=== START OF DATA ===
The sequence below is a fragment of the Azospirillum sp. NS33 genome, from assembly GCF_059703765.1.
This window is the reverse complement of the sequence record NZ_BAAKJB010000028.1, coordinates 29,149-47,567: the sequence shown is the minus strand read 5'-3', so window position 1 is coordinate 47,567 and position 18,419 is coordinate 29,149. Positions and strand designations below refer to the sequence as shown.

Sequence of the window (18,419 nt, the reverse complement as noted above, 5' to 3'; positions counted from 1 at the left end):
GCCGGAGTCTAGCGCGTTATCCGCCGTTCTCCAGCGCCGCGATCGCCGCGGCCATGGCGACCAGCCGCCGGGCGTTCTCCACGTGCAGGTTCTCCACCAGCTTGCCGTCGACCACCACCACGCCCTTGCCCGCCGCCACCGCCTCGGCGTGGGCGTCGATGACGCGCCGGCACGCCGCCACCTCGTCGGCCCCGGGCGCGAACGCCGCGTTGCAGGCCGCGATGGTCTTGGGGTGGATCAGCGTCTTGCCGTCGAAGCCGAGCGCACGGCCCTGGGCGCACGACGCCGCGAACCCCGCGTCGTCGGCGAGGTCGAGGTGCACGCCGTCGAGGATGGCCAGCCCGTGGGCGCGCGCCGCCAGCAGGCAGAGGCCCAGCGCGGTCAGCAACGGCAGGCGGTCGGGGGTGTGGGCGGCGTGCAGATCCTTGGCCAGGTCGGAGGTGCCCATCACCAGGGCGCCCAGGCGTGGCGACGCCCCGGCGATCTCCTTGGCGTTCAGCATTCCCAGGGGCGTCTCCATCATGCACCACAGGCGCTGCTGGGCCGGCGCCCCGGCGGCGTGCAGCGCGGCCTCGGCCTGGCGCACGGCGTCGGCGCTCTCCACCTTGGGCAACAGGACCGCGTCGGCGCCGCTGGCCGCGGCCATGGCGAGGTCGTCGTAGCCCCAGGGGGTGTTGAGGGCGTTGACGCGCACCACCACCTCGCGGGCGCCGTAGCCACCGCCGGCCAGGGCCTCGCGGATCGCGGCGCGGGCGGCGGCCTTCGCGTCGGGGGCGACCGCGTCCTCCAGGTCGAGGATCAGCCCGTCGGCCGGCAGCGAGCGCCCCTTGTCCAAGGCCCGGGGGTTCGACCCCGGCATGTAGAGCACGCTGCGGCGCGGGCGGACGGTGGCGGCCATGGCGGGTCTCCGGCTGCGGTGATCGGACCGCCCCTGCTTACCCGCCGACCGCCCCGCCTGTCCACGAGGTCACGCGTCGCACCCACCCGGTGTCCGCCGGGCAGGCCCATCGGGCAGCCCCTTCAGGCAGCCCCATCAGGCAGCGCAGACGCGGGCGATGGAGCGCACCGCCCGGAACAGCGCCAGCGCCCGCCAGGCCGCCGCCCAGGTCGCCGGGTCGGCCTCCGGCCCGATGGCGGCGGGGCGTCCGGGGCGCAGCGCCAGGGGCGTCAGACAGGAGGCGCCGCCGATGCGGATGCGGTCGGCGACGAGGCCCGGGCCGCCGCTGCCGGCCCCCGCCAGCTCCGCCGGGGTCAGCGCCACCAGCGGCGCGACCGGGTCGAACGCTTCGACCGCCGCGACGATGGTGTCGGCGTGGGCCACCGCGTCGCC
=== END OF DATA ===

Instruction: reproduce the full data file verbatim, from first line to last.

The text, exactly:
The sequence below is a fragment of the Azospirillum sp. NS33 genome, from assembly GCF_059703765.1.
This window is the reverse complement of the sequence record NZ_BAAKJB010000028.1, coordinates 29,149-47,567: the sequence shown is the minus strand read 5'-3', so window position 1 is coordinate 47,567 and position 18,419 is coordinate 29,149. Positions and strand designations below refer to the sequence as shown.

Sequence of the window (18,419 nt, the reverse complement as noted above, 5' to 3'; positions counted from 1 at the left end):
GCCGGAGTCTAGCGCGTTATCCGCCGTTCTCCAGCGCCGCGATCGCCGCGGCCATGGCGACCAGCCGCCGGGCGTTCTCCACGTGCAGGTTCTCCACCAGCTTGCCGTCGACCACCACCACGCCCTTGCCCGCCGCCACCGCCTCGGCGTGGGCGTCGATGACGCGCCGGCACGCCGCCACCTCGTCGGCCCCGGGCGCGAACGCCGCGTTGCAGGCCGCGATGGTCTTGGGGTGGATCAGCGTCTTGCCGTCGAAGCCGAGCGCACGGCCCTGGGCGCACGACGCCGCGAACCCCGCGTCGTCGGCGAGGTCGAGGTGCACGCCGTCGAGGATGGCCAGCCCGTGGGCGCGCGCCGCCAGCAGGCAGAGGCCCAGCGCGGTCAGCAACGGCAGGCGGTCGGGGGTGTGGGCGGCGTGCAGATCCTTGGCCAGGTCGGAGGTGCCCATCACCAGGGCGCCCAGGCGTGGCGACGCCCCGGCGATCTCCTTGGCGTTCAGCATTCCCAGGGGCGTCTCCATCATGCACCACAGGCGCTGCTGGGCCGGCGCCCCGGCGGCGTGCAGCGCGGCCTCGGCCTGGCGCACGGCGTCGGCGCTCTCCACCTTGGGCAACAGGACCGCGTCGGCGCCGCTGGCCGCGGCCATGGCGAGGTCGTCGTAGCCCCAGGGGGTGTTGAGGGCGTTGACGCGCACCACCACCTCGCGGGCGCCGTAGCCACCGCCGGCCAGGGCCTCGCGGATCGCGGCGCGGGCGGCGGCCTTCGCGTCGGGGGCGACCGCGTCCTCCAGGTCGAGGATCAGCCCGTCGGCCGGCAGCGAGCGCCCCTTGTCCAAGGCCCGGGGGTTCGACCCCGGCATGTAGAGCACGCTGCGGCGCGGGCGGACGGTGGCGGCCATGGCGGGTCTCCGGCTGCGGTGATCGGACCGCCCCTGCTTACCCGCCGACCGCCCCGCCTGTCCACGAGGTCACGCGTCGCACCCACCCGGTGTCCGCCGGGCAGGCCCATCGGGCAGCCCCTTCAGGCAGCCCCATCAGGCAGCGCAGACGCGGGCGATGGAGCGCACCGCCCGGAACAGCGCCAGCGCCCGCCAGGCCGCCGCCCAGGTCGCCGGGTCGGCCTCCGGCCCGATGGCGGCGGGGCGTCCGGGGCGCAGCGCCAGGGGCGTCAGACAGGAGGCGCCGCCGATGCGGATGCGGTCGGCGACGAGGCCCGGGCCGCCGCTGCCGGCCCCCGCCAGCTCCGCCGGGGTCAGCGCCACCAGCGGCGCGACCGGGTCGAACGCTTCGACCGCCGCGACGATGGTGTCGGCGTGGGCCACCGCGTCGCC